Automatically apply filters to your report per user

This was an interesting case I did a while ago where they wanted to have a report that automatically provided a set of filters to the users, but not just any filters, no special filters tailored to them based on location and position in the organization. In this blog post we’ll look at how you can achieve this using RLS without actually securing the data.

Before we start let’s look at the end result, on the report below a user can select Customer set1 and Territory set1 and get the data filtered down to their set of customers and territories. Every user will see their own predefined filters. Not selecting anything will show all the data and allows for the normal exploration.

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These filters can be combined if needed and will allow for filtering on all the visuals. You can use these sets anywhere from slicers to the filter pane.

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Now doing the same thing for a different user will give different results:

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The interesting thing here is that these sets are defined as part of the model data and can be managed by anything, a sharepoint list, a database or an Excel spreadsheet. It all depends on how fancy you want to get, it is just data.

Here is how it works, I extended an existing regular star schema with a few tables to allow filtering as shown above:

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The CustomerFilter Table is connected with the DimCustomer table using a Bi Directional relationship, this makes sure that that any filters placed on the CustomerFilter table actually also flow down to the DimCustomer table. This is key for this scenario, this is only possible with SSAS 2016 and Power BI. As you might notice it is a small variation on the Dynamic Row Level security pattern. Another key difference here is that I have NOT checked the “Apply security filter in both directions checkbox” on the relationships between the DimCustomer and CustomerFilter table. This makes it possible to actually see all the sales data, the RLS security only filters the CustomerFilter filter but doesnt flow to anywhere downstream from that.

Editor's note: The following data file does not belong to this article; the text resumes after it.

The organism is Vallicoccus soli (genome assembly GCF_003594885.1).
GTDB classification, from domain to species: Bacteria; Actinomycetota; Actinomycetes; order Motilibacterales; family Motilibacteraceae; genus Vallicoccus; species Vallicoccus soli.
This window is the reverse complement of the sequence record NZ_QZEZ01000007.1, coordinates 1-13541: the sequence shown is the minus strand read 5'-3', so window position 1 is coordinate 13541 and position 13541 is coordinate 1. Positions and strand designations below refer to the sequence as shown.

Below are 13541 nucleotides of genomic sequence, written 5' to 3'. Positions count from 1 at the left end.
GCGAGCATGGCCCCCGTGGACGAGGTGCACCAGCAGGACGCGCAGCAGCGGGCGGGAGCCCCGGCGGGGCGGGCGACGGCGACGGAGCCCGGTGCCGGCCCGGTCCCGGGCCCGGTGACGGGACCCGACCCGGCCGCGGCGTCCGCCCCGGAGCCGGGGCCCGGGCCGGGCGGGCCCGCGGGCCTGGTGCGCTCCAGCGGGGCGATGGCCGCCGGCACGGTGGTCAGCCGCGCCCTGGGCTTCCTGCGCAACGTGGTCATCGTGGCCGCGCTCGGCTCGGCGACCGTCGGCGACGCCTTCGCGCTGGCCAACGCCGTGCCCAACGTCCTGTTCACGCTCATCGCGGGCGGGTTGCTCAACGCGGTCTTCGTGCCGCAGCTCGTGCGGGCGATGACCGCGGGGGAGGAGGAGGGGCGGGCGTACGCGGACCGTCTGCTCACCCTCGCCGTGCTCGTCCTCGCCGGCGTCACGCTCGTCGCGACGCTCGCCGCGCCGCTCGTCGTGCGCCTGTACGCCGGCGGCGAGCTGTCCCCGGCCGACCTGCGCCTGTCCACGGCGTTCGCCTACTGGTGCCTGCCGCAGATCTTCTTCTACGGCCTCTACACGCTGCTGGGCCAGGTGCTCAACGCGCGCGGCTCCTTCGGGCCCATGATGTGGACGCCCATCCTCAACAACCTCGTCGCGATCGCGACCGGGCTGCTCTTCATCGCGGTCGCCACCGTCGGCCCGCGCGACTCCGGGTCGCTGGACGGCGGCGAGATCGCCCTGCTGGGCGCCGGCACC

The CustomerFilter table is a very simple table that contains a few simple columns. The username for the user that this set is defined for, the customerKey contains the customers in this set and the CustomerFilters column that defines which Set this belongs to. The last column is what is shown in the UI:

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This the table you need to fill to define the sets with whatever you want. You can have someone hard code it or you can create an automated process to do this.

The last table is a user’s table that only contains usernames, you can probably use a calculated table and get the values from the previous table filter table. Here I added a simple RLS expression, this will filter out the filters so the list will only show the custom filters as defined for the user connected to the model.  Of course this step is optional and won’t do anything else then trim down the list of options for the user:

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You can replace the hard-coded string with USERPRINCIPALNAME() to get the username automatically.

And that’s it.. hope this might give you some ideas, I understand this is not something you would use day to day but might get useful in some cases.

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  • Koen Verbeeck

    How exactly does this differ from normal RLS?
    I you have a RLS security expression on the SalesUsers table, it will filter the SalesRegion Filter table (which is shown in the slicer). But, won’t this also filter the DimSalesTerritory table and finally the Internet Sales Fact table?
    How do you show all data, when there is RLS in place?

    • It is not very different then normal RLS as mentioned in the blog post ” As you might notice it is a small variation on the Dynamic Row Level security pattern.” The reason it doesn’t filter out the fact table is because it is using a BIDI relationship and I havent checked the use security for BiDi checkbox. If I would it would be just like a regular relationship. Good question, i’ll update the blog post as well.

      • Koen Verbeeck

        Ah ok now I get it 🙂
        So you use RLS to “filter” the slicers, but not the actual data. Nice trick.

        • Kasper

          yeah I thought so too, it’s a sneaky one 🙂